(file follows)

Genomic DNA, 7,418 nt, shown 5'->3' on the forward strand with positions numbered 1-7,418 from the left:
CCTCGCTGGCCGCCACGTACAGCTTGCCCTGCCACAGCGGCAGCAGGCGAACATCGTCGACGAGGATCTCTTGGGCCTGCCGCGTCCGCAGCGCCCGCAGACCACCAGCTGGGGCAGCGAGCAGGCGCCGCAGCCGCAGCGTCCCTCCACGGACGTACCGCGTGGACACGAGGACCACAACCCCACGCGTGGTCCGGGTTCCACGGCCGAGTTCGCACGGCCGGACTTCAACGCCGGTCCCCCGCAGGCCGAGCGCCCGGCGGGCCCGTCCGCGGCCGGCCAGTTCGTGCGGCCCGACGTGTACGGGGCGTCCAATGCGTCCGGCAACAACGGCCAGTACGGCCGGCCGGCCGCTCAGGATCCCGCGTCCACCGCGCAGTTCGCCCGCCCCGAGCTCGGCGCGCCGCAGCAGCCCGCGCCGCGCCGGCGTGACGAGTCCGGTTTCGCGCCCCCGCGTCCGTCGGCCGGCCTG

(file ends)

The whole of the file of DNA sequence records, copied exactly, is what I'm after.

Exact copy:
Genomic DNA, 7,418 nt, shown 5'->3' on the forward strand with positions numbered 1-7,418 from the left:
CCTCGCTGGCCGCCACGTACAGCTTGCCCTGCCACAGCGGCAGCAGGCGAACATCGTCGACGAGGATCTCTTGGGCCTGCCGCGTCCGCAGCGCCCGCAGACCACCAGCTGGGGCAGCGAGCAGGCGCCGCAGCCGCAGCGTCCCTCCACGGACGTACCGCGTGGACACGAGGACCACAACCCCACGCGTGGTCCGGGTTCCACGGCCGAGTTCGCACGGCCGGACTTCAACGCCGGTCCCCCGCAGGCCGAGCGCCCGGCGGGCCCGTCCGCGGCCGGCCAGTTCGTGCGGCCCGACGTGTACGGGGCGTCCAATGCGTCCGGCAACAACGGCCAGTACGGCCGGCCGGCCGCTCAGGATCCCGCGTCCACCGCGCAGTTCGCCCGCCCCGAGCTCGGCGCGCCGCAGCAGCCCGCGCCGCGCCGGCGTGACGAGTCCGGTTTCGCGCCCCCGCGTCCGTCGGCCGGCCTG